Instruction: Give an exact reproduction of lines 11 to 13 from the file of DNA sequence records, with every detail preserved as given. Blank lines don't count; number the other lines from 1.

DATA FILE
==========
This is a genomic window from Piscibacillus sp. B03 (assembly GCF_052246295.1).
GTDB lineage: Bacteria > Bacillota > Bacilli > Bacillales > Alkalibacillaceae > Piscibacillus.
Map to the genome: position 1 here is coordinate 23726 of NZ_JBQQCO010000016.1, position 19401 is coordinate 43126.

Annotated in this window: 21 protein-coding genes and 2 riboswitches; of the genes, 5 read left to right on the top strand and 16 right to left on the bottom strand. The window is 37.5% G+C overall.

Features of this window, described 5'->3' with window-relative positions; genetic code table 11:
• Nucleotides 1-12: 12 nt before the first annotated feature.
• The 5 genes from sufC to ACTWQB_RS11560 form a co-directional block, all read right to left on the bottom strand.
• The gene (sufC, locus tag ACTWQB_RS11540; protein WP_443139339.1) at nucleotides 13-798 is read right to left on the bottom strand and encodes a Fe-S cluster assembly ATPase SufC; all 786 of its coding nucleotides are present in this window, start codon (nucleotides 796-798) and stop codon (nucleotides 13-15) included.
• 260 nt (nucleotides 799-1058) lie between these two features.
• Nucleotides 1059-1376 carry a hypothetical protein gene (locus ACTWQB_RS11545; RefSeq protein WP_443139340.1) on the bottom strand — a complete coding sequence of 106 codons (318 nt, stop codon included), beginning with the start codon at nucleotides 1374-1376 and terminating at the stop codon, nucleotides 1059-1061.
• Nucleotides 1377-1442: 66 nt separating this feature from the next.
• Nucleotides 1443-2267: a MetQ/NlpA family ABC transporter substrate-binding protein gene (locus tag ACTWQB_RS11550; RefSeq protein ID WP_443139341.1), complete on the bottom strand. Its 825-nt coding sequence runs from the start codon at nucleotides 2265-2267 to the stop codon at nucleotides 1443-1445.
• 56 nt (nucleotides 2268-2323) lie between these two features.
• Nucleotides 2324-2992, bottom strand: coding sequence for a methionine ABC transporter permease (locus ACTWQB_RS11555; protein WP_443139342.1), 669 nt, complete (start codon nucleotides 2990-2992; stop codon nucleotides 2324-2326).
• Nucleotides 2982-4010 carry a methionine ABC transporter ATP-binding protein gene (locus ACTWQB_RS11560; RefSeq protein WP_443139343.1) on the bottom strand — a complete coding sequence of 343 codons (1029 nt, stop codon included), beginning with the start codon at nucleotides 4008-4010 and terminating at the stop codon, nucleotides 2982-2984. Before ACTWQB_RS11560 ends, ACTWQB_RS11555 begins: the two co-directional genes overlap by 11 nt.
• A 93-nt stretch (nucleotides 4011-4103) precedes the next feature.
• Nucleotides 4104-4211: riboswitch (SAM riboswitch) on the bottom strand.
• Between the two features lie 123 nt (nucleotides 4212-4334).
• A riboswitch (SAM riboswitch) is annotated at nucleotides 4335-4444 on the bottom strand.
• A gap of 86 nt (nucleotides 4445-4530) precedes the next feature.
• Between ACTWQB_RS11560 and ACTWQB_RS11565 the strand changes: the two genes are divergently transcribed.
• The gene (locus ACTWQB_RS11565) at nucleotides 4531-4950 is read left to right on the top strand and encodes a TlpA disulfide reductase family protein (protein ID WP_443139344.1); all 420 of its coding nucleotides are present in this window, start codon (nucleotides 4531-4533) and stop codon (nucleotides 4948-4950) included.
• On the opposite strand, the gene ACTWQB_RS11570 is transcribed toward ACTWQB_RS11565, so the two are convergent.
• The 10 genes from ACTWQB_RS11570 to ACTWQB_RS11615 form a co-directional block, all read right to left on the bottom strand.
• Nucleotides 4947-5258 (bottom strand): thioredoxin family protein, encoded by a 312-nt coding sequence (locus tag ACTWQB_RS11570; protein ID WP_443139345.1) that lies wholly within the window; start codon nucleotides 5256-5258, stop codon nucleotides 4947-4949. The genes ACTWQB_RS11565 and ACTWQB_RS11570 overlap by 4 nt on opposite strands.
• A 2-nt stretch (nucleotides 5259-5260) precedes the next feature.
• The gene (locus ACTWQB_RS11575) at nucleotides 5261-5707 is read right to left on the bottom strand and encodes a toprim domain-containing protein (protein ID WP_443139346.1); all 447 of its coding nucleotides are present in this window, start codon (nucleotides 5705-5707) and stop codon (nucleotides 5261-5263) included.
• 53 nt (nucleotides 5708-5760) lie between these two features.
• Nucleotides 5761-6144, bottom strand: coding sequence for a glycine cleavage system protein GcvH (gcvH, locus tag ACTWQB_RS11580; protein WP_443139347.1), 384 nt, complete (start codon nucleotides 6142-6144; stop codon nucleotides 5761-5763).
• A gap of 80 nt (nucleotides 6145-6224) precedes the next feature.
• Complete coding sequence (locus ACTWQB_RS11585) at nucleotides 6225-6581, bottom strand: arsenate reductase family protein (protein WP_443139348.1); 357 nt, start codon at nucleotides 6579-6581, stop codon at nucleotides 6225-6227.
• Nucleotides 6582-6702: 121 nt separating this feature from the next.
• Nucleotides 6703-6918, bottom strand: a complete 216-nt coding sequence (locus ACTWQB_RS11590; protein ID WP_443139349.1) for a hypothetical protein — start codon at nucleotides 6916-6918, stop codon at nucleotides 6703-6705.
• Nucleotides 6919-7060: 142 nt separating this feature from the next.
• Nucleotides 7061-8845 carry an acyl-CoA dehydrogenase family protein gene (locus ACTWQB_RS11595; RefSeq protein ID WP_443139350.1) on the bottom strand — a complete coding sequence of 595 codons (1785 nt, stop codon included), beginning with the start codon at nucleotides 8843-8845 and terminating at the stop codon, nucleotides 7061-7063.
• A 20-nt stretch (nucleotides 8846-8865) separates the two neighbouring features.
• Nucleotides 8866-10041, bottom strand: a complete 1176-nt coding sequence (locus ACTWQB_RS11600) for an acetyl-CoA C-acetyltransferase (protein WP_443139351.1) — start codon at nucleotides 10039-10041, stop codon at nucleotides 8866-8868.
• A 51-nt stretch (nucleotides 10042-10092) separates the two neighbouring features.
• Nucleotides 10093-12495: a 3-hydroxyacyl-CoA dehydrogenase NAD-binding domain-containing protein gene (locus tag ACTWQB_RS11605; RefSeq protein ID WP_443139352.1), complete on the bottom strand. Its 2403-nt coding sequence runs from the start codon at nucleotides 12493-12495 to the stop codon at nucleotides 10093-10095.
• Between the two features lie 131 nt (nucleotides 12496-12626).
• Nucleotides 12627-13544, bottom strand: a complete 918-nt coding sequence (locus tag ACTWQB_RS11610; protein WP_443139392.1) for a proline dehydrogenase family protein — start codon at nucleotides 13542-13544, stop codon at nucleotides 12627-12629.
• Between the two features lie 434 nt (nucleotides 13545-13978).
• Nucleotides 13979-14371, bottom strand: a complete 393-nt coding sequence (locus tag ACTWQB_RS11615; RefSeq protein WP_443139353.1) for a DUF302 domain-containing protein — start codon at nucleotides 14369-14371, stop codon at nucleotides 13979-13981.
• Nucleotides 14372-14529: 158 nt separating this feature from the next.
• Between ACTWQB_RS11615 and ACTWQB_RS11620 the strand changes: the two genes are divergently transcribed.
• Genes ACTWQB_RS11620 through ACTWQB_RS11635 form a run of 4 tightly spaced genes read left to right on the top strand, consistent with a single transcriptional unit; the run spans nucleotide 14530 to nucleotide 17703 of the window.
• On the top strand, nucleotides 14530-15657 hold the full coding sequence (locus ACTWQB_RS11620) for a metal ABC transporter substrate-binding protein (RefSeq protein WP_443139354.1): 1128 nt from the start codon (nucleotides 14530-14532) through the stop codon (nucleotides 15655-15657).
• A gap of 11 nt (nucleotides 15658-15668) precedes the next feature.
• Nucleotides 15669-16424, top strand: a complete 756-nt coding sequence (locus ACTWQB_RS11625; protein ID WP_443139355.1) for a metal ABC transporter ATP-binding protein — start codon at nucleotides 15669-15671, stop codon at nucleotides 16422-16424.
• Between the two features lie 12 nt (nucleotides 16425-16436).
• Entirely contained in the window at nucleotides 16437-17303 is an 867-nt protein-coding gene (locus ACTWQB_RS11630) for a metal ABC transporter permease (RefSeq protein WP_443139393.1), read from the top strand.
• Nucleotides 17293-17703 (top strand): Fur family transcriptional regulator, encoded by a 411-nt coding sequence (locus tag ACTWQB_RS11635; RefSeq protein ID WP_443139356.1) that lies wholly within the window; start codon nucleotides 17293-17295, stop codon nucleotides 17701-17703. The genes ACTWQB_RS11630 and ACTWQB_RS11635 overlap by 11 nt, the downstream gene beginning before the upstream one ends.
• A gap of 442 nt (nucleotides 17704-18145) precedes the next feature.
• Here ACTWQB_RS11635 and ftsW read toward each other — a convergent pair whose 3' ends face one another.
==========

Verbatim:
• Nucleotides 1377-1442: 66 nt separating this feature from the next.
• Nucleotides 1443-2267: a MetQ/NlpA family ABC transporter substrate-binding protein gene (locus tag ACTWQB_RS11550; RefSeq protein ID WP_443139341.1), complete on the bottom strand. Its 825-nt coding sequence runs from the start codon at nucleotides 2265-2267 to the stop codon at nucleotides 1443-1445.
• 56 nt (nucleotides 2268-2323) lie between these two features.